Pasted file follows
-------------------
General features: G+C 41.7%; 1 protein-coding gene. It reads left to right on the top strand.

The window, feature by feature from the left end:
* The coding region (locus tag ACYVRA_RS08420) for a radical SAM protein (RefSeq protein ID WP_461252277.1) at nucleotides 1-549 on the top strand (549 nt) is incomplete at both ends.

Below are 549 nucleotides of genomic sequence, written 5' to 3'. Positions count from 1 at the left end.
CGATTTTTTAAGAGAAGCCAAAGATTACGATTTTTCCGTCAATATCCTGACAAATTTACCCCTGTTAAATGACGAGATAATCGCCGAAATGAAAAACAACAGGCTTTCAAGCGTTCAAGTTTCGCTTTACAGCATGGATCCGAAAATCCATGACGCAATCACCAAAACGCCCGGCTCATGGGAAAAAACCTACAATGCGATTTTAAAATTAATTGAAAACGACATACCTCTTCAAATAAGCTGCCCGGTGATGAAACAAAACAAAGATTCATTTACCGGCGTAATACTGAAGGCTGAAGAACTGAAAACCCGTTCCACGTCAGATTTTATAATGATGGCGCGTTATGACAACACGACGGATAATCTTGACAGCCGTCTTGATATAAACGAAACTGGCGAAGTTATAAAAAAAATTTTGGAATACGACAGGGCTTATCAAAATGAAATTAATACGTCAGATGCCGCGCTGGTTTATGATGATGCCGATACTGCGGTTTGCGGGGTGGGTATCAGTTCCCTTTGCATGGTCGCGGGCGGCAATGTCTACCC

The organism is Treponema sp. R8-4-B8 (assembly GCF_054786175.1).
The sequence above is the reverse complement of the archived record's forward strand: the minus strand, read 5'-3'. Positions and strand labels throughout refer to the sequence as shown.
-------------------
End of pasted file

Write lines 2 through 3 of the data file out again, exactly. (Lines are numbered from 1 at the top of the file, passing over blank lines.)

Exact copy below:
The window, feature by feature from the left end:
* The coding region (locus tag ACYVRA_RS08420) for a radical SAM protein (RefSeq protein ID WP_461252277.1) at nucleotides 1-549 on the top strand (549 nt) is incomplete at both ends.